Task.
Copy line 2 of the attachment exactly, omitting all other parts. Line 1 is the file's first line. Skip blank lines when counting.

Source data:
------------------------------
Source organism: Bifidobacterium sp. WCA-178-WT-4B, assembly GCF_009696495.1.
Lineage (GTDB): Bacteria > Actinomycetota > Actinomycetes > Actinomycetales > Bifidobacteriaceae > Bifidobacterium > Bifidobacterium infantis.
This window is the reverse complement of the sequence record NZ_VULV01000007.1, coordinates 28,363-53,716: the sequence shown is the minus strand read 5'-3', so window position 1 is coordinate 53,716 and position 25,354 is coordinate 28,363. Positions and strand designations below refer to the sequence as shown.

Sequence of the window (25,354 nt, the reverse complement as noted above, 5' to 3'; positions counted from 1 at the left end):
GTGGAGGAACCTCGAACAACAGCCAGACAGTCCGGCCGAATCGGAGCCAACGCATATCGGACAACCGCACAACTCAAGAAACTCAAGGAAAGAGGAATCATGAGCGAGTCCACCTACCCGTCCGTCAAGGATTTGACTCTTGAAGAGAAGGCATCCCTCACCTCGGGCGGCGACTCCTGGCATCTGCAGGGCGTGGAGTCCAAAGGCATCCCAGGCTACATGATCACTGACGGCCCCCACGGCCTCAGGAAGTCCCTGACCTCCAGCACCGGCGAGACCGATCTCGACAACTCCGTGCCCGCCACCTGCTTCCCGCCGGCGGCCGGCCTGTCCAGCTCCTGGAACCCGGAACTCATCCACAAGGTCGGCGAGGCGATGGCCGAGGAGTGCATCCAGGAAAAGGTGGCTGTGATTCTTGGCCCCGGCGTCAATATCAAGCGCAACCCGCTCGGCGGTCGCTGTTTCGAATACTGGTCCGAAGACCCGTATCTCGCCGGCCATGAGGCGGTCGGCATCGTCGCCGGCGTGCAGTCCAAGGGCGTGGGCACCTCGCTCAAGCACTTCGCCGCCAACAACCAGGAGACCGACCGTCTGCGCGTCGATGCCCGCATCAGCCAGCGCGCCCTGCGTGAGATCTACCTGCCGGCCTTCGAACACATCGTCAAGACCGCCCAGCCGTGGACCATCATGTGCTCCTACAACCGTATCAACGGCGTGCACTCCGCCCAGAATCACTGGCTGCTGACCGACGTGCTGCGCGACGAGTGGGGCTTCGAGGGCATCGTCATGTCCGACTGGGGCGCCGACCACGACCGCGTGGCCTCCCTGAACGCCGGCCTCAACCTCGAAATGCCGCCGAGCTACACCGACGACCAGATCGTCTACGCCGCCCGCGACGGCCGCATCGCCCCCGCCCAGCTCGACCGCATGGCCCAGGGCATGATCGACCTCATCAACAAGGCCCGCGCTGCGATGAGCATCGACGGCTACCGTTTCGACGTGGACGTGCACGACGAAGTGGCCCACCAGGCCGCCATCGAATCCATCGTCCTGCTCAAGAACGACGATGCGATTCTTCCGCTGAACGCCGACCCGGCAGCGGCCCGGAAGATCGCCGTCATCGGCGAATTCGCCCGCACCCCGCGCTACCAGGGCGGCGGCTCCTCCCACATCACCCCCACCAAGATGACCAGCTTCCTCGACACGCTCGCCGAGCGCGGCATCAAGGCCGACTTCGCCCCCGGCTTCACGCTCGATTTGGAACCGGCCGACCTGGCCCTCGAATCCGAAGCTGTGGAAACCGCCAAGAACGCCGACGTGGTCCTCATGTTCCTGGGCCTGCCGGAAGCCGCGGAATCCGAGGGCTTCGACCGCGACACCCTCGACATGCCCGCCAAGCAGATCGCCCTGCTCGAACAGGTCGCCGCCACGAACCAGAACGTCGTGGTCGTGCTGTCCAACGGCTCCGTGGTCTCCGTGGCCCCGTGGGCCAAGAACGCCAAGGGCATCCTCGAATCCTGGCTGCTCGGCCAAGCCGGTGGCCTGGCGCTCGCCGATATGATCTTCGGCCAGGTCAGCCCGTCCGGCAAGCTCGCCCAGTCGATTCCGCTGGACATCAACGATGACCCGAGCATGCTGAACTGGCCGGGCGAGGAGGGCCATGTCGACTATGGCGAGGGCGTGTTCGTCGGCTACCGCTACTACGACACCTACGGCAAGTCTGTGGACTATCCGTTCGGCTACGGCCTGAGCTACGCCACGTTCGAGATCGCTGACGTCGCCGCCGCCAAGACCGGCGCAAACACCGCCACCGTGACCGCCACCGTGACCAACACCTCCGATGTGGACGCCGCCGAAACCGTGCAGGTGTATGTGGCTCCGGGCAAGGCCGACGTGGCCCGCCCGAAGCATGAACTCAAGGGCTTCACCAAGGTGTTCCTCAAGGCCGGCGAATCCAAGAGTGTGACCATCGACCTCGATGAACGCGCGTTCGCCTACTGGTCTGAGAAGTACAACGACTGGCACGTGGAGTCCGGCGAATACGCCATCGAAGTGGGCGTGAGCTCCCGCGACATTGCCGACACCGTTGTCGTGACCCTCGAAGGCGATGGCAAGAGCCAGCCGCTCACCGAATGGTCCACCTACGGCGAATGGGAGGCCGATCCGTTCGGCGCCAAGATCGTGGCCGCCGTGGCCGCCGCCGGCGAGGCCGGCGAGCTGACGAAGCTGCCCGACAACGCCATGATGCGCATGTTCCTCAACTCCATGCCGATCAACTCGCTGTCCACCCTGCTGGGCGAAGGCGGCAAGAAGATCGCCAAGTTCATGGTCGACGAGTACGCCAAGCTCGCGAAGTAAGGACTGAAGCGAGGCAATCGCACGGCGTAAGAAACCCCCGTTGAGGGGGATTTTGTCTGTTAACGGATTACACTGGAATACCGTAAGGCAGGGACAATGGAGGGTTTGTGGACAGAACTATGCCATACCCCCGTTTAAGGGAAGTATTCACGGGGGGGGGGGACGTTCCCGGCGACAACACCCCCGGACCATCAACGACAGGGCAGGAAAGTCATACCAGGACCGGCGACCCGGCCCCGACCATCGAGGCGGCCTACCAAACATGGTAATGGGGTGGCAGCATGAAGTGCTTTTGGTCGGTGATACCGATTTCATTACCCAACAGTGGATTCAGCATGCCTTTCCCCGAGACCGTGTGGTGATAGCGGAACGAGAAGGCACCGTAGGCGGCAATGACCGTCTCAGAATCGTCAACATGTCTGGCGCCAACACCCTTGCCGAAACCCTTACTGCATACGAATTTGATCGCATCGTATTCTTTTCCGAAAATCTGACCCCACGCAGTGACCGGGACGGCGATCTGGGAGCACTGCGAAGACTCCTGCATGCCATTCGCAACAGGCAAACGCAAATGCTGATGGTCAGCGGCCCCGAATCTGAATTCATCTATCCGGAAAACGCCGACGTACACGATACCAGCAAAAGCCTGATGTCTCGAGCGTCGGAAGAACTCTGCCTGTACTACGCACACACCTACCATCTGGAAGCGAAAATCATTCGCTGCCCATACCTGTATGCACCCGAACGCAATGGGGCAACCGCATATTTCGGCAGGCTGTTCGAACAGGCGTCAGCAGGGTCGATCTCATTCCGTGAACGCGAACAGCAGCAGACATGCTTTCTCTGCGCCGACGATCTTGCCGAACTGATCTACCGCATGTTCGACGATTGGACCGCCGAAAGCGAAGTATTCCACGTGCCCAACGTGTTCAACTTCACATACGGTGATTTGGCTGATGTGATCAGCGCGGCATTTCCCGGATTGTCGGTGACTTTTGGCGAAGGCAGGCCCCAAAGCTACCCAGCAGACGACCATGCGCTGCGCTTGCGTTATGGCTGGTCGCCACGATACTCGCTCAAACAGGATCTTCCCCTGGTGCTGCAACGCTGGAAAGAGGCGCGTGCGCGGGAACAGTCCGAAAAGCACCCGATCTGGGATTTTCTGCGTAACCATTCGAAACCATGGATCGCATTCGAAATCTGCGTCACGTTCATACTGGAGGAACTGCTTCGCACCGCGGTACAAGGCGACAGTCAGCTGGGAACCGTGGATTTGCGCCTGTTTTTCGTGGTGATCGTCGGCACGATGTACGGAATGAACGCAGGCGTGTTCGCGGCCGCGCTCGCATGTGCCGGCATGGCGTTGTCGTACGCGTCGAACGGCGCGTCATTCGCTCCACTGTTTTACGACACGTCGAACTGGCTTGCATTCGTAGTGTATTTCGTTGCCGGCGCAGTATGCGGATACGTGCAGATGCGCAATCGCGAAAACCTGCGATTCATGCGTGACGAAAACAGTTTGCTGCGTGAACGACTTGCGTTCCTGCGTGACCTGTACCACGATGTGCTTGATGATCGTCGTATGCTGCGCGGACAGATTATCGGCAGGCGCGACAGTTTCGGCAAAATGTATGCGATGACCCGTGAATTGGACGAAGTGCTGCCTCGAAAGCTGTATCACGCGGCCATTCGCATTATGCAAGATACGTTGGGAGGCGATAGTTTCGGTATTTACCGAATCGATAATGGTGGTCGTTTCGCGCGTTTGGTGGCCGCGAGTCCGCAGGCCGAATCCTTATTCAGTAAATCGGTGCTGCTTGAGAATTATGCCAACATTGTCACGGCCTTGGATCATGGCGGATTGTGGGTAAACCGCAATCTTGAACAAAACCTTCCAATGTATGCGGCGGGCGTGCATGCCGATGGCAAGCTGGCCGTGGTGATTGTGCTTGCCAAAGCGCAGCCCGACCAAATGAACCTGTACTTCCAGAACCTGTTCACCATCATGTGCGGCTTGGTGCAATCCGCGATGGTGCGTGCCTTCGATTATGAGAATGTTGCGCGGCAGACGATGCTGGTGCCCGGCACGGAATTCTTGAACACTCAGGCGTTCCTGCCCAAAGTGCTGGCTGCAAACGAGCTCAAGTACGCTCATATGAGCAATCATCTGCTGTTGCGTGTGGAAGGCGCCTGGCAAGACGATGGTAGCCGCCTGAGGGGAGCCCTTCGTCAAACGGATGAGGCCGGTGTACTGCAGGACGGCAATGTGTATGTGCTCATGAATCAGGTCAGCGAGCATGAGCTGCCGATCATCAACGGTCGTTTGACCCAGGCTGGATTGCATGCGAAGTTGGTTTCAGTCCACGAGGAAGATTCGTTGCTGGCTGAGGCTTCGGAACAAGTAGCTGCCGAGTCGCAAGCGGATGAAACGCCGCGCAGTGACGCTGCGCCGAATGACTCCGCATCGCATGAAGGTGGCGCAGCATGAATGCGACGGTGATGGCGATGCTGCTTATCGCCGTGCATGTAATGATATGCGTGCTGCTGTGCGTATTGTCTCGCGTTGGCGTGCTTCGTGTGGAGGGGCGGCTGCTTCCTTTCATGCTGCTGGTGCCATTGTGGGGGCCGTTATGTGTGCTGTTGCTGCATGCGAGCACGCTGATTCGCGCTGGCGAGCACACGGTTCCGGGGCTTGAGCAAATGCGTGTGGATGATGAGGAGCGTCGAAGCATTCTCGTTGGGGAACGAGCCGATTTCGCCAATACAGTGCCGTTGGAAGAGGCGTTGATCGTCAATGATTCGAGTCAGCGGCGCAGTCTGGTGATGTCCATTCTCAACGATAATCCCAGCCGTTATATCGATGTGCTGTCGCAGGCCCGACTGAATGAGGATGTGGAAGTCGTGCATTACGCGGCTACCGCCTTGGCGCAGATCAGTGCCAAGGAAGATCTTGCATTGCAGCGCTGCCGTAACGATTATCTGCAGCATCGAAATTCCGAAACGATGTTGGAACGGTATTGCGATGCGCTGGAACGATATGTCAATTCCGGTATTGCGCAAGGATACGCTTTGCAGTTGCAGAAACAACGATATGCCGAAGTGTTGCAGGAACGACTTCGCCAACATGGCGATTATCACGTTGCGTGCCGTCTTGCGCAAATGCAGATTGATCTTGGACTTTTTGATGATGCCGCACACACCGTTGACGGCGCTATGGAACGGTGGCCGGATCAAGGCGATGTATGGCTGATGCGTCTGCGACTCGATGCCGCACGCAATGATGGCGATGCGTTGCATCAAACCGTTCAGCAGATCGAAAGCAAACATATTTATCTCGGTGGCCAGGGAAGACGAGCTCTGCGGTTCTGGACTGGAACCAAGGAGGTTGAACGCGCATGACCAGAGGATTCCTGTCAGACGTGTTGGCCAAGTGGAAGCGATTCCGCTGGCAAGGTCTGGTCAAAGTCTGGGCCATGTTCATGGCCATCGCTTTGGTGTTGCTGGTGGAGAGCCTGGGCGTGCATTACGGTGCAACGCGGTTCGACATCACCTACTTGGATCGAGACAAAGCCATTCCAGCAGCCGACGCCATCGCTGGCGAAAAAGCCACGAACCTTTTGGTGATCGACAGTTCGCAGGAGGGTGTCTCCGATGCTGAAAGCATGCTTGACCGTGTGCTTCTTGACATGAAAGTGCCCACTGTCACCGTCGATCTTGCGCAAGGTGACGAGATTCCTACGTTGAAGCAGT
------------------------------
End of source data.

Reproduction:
Lineage (GTDB): Bacteria > Actinomycetota > Actinomycetes > Actinomycetales > Bifidobacteriaceae > Bifidobacterium > Bifidobacterium infantis.